A photo like that can resemble a book. Remember Borges’ Book of Sand? You open it and it’s new every time.
You close up the aperture and you get slightly clearer images. All it does is to make the image focused, but it’s a variety of brushwork. It is a different size of brush.
Commercial photography exists to sell slices of purses and pants, or models’ muzzles. We aren’t selling dresses and boots. We don’t have any boutiques.
Who are some of the artists who have influenced you?
Wilhelm Shenrok. Andrey Platonov and The Foundation Pit book.
Tonino Guerra and Fellini--a childhood of heat, southern climes and the sea. Andrei Tarkovsky, the weeping Stalker.
The confessions of Jean-Jacques Rousseau. Osip Mandelstam. Anna Karenina. Sei Shōnagon. Andy Warhol and his factory.
Miles Davis, Michel de Montaigne, the Comte de Lautréamont, Strawberry Fields and Blowup.
Right now, you don't have a gallery in New York. How do you feel about the current possibilities for showing in New York's art world?
We’ve only just landed in New York. There are a lot of new things all around. We’ve finished three big projects recently.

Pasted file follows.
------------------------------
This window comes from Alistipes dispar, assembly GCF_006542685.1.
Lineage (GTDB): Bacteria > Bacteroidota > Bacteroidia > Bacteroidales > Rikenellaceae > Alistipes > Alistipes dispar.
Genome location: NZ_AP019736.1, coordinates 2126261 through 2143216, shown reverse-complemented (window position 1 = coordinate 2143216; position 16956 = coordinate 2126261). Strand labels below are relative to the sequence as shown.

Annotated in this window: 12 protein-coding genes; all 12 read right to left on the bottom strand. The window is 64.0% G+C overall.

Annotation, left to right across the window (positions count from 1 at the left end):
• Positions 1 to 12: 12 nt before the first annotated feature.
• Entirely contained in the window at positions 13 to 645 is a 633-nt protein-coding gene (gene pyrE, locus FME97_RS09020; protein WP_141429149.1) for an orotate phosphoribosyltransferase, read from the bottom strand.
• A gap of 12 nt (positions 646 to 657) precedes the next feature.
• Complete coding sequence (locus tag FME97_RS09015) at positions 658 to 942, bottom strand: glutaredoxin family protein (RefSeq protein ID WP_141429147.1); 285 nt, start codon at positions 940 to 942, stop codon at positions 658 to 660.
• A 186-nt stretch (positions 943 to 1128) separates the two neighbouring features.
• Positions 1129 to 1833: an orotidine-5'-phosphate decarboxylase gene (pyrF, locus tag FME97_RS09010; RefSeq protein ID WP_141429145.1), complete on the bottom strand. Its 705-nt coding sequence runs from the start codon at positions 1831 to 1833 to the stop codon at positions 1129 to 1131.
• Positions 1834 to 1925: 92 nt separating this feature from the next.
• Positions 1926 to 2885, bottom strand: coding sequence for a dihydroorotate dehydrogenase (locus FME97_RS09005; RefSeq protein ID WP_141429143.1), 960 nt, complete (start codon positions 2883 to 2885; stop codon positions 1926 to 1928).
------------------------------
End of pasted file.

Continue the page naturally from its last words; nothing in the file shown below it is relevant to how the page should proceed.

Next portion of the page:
New York’s galleries are like a big bookstore. You can’t open and evaluate all the books.
Putting on an exhibit in New York is easier than anywhere else. Audiences take an interest, nightlife is lively, nobody goes to bed.
But galleries are only one part of the art world.
There are also museums, foundations, critics, collectors, publishers, and so on.
We are creating an expression, a value, our own artistic method, and an archive, collection, including of other artists. Essentially we're creating our own art institute or museum at this point.
New York is a fantastic place for dialogue. We’d be happy to talk with galleries.
Do you see your artistic production as occurring comfortably within New York art practice? Or do you see yourself as outsiders?
Your home is where your photo camera is.
When Joyce was still just writing Ulysses, the newspapers announced it. When we were shooting AAR, no reporters or television cameras showed up, but we installed them ourselves. (It feels as if we’re close to the core.)
It’s luxurious working here. Here it’s easy to put together a team, find people interested in doing something, resolve different artistic things. Of course there is both a human factor and a production factor, gravity, in the end.
Probably somewhere on Mars would be more peaceful, more humane, maybe. It’s no coincidence that Elon Musk wants to fly there and tells all his stories about spaceships. That’s an artist act too.
Do you feel your work will change as time goes on? If so, how will the imagery change?
Naturally, it’s inevitable that interests evolve. The most important thing is to maintain the necessary level of curiosity. Disillusionment kills the search. I think we can all look forward to a lot of interesting material for interpretation. We’re in a very turbulent zone where many people get emotional. America has thought up a societal model where people love to compete.